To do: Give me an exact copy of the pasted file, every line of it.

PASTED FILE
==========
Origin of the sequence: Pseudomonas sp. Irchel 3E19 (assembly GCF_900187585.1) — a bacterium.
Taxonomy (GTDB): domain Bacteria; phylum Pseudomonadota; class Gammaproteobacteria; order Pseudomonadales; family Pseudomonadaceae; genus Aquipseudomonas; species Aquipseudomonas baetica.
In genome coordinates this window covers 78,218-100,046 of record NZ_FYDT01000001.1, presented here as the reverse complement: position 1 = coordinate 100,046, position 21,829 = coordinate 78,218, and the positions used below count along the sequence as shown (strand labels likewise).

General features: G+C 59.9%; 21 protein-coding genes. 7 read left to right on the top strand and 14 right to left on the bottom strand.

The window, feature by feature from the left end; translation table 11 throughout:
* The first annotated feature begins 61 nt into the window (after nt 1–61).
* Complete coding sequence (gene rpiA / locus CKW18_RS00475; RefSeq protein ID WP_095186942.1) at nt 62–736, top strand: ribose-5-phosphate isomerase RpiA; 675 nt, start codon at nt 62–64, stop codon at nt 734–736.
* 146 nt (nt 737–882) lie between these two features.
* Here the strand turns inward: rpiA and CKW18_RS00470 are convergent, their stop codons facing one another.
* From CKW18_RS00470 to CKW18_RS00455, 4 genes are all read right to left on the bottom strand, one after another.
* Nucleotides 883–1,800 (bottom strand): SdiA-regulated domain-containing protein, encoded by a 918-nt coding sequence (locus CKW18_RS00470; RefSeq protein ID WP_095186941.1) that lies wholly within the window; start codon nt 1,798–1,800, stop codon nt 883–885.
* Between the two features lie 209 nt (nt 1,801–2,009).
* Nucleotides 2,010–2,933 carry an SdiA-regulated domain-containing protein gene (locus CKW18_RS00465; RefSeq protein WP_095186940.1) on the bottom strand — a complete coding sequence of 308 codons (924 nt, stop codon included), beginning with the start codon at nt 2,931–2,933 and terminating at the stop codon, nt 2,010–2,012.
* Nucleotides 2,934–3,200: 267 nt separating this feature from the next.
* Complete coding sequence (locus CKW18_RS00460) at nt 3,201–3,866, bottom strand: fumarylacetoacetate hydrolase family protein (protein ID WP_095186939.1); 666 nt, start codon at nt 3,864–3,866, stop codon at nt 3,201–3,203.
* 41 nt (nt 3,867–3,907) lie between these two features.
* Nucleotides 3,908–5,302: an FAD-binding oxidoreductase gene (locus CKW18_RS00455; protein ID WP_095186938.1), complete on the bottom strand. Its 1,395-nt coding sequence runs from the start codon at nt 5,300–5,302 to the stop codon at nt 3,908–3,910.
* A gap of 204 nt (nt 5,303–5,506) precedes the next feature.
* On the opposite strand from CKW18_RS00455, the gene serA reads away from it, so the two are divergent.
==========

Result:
Origin of the sequence: Pseudomonas sp. Irchel 3E19 (assembly GCF_900187585.1) — a bacterium.
Taxonomy (GTDB): domain Bacteria; phylum Pseudomonadota; class Gammaproteobacteria; order Pseudomonadales; family Pseudomonadaceae; genus Aquipseudomonas; species Aquipseudomonas baetica.
In genome coordinates this window covers 78,218-100,046 of record NZ_FYDT01000001.1, presented here as the reverse complement: position 1 = coordinate 100,046, position 21,829 = coordinate 78,218, and the positions used below count along the sequence as shown (strand labels likewise).

General features: G+C 59.9%; 21 protein-coding genes. 7 read left to right on the top strand and 14 right to left on the bottom strand.

The window, feature by feature from the left end; translation table 11 throughout:
* The first annotated feature begins 61 nt into the window (after nt 1–61).
* Complete coding sequence (gene rpiA / locus CKW18_RS00475; RefSeq protein ID WP_095186942.1) at nt 62–736, top strand: ribose-5-phosphate isomerase RpiA; 675 nt, start codon at nt 62–64, stop codon at nt 734–736.
* 146 nt (nt 737–882) lie between these two features.
* Here the strand turns inward: rpiA and CKW18_RS00470 are convergent, their stop codons facing one another.
* From CKW18_RS00470 to CKW18_RS00455, 4 genes are all read right to left on the bottom strand, one after another.
* Nucleotides 883–1,800 (bottom strand): SdiA-regulated domain-containing protein, encoded by a 918-nt coding sequence (locus CKW18_RS00470; RefSeq protein ID WP_095186941.1) that lies wholly within the window; start codon nt 1,798–1,800, stop codon nt 883–885.
* Between the two features lie 209 nt (nt 1,801–2,009).
* Nucleotides 2,010–2,933 carry an SdiA-regulated domain-containing protein gene (locus CKW18_RS00465; RefSeq protein WP_095186940.1) on the bottom strand — a complete coding sequence of 308 codons (924 nt, stop codon included), beginning with the start codon at nt 2,931–2,933 and terminating at the stop codon, nt 2,010–2,012.
* Nucleotides 2,934–3,200: 267 nt separating this feature from the next.
* Complete coding sequence (locus CKW18_RS00460) at nt 3,201–3,866, bottom strand: fumarylacetoacetate hydrolase family protein (protein ID WP_095186939.1); 666 nt, start codon at nt 3,864–3,866, stop codon at nt 3,201–3,203.
* 41 nt (nt 3,867–3,907) lie between these two features.
* Nucleotides 3,908–5,302: an FAD-binding oxidoreductase gene (locus CKW18_RS00455; protein ID WP_095186938.1), complete on the bottom strand. Its 1,395-nt coding sequence runs from the start codon at nt 5,300–5,302 to the stop codon at nt 3,908–3,910.
* A gap of 204 nt (nt 5,303–5,506) precedes the next feature.
* On the opposite strand from CKW18_RS00455, the gene serA reads away from it, so the two are divergent.